Um, so this is episode 148. We are highlighting the Titanic I'm not going to go through. I have so many resources on the Titanic. But a lot of it's huge. Like if you go to YouTube and type in Titanic documentary and do something specific. So if you just as a search to help you searching, if you're teaching kids about Titanic, you go to YouTube, and it's not blocked at your school, you go to teacher tube, if it is, and you search Titanic, but you want to like hone it down to a specific concept about the Titanic. You can search like Titanic documentary kids Titanic documentary. And then you can do iceberg specific cold weather mirages, you can search materials the ship is made from, you can search the discovery of the Titanic, you can search the artifacts that have been dug up from the Titanic. You can search survivors on the Titanic, you can search for you can search, you know, people who pass from the Titanic, you can search famous people on the Titanic. And every single one of those searches will give you something that will give you specific documentaries, videos, content specific to those different parts of the Titanic. Sure. So don't you can search just Titanic. But you're going to come up with hundreds of probably 1000s of videos. But to search specific things for the content that you want to zone in on, you can do that on YouTube. Cool. So that's one of the starting points that I teach the kids how to do that because they do an inquiry on this in my classroom. So we talked about if we're going to look for things. First you need to find real content that's created by National Geographic, the Smithsonian, like actual places. And then like if they're searching Dr. Robert Ballard, the guy who discovered this titanic, like find real people. Before he just started searching fan art because there's so much fan art, the Titanic, so it's just something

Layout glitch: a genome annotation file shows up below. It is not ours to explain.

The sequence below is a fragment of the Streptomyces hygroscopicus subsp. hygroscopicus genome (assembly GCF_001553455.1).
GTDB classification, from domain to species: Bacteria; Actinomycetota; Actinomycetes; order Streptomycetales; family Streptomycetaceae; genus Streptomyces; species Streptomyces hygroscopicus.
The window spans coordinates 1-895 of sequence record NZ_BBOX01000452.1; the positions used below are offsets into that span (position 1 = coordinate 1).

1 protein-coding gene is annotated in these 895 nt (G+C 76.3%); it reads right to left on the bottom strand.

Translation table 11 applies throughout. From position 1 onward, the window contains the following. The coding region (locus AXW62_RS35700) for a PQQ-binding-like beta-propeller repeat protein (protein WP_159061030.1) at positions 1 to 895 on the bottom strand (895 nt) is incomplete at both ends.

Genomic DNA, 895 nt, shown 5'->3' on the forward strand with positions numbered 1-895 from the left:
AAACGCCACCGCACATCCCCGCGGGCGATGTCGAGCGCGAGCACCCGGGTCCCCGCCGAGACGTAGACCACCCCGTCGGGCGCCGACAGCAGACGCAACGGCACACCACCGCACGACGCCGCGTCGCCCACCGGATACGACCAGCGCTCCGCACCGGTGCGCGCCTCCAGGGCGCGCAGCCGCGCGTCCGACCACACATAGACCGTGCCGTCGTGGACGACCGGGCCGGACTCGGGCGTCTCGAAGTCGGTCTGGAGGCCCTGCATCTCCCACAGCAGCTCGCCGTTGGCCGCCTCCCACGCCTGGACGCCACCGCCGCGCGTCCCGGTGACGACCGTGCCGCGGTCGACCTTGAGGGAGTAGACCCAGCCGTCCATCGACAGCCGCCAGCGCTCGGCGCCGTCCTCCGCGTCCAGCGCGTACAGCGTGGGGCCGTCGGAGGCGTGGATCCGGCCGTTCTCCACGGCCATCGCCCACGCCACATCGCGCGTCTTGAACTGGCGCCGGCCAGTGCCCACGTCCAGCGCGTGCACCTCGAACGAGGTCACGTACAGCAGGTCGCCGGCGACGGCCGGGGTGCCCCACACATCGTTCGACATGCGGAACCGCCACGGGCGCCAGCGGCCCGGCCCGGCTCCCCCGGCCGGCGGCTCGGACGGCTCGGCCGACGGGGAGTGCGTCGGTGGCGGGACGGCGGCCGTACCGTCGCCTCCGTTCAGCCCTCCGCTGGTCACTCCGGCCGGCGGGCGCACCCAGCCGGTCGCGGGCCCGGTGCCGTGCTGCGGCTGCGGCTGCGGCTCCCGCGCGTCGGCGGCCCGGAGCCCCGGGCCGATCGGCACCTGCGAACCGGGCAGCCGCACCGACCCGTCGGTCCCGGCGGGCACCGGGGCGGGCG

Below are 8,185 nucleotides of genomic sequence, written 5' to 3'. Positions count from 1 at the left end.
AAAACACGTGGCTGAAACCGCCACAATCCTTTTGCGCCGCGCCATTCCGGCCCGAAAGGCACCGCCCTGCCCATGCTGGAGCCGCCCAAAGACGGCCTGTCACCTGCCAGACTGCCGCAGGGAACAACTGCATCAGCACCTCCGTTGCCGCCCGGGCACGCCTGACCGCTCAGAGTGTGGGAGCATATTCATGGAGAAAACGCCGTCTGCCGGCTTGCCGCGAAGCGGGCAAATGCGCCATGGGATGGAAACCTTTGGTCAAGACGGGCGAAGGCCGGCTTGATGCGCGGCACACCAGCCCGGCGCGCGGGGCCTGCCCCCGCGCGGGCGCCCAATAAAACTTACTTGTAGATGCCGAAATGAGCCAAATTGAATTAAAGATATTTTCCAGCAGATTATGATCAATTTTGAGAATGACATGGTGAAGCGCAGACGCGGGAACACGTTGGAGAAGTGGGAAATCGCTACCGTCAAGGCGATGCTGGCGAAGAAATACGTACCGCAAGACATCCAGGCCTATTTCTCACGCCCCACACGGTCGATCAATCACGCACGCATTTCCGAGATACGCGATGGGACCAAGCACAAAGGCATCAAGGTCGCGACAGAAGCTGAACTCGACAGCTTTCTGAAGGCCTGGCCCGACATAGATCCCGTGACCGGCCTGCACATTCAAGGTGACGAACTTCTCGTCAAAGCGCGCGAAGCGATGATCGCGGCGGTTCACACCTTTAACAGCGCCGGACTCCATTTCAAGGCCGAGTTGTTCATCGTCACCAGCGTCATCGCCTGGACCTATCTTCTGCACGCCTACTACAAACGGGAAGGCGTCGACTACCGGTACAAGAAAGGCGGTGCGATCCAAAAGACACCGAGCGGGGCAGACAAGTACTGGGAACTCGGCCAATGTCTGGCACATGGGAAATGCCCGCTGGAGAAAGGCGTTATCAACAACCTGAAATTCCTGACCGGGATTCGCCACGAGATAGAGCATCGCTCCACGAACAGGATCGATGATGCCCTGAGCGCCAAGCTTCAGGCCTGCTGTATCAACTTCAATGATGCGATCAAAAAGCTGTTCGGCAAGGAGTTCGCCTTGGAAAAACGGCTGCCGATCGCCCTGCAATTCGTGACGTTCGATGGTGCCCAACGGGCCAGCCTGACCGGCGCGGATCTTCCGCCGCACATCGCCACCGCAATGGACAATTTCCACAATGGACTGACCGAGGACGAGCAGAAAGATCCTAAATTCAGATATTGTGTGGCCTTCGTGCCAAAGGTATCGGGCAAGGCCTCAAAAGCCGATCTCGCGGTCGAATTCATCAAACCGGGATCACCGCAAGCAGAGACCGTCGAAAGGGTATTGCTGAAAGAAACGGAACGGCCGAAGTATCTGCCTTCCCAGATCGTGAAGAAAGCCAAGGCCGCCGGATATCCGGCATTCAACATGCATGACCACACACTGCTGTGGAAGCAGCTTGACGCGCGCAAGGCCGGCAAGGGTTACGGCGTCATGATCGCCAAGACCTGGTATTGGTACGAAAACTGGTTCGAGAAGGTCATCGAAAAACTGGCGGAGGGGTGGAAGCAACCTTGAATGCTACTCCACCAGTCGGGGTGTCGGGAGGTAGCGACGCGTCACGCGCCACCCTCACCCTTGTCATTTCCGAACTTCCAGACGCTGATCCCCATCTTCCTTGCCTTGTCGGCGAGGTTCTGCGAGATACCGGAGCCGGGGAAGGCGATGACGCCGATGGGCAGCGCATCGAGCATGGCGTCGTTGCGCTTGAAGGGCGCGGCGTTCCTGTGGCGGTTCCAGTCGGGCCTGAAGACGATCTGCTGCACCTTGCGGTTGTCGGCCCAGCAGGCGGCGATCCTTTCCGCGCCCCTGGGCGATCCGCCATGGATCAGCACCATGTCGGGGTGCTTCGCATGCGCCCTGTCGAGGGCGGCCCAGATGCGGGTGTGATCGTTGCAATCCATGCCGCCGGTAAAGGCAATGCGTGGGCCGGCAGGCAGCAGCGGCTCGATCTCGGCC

Fuzz Martin 4:41
it's all just jack on a door. Yes, no, that he wasn't on the door. He wasn't on the door. He was on the ocean roses on the door. Jack I can do your whole bit. Jack
Shanna Martin 4:56
That's the whistle on the back. I
Fuzz Martin 4:57
do that all the time. Whenever we bring up the Titanic A little thing.
Shanna Martin 5:01
So let's talk about some actual websites that have information about the Titanic on them. So besides searching and finding books, print books, too. There's a book that I use all the time. It's called Titanic voices from disaster. It is nonfiction. It is based on interviews of survivors of the book. It reads like fiction, though it reads like a story. But you hear about survivors, like quotes from survivors, and they actually tell their story of what they experienced. So I use that as a, like a chunk of teaching in my classroom. But the website that we probably use most often that I have my kids use the most often. And it is their favorite website to use. Because it is all things Titanic in one spot. It is called encyclopedia. tiâ, like dash titanica.org.
Fuzz Martin 5:51
Okay, so kinda like Encyclopedia Britannica. And it's Titanica. Nice, clever. Yes. Extra points to them.
Shanna Martin 5:59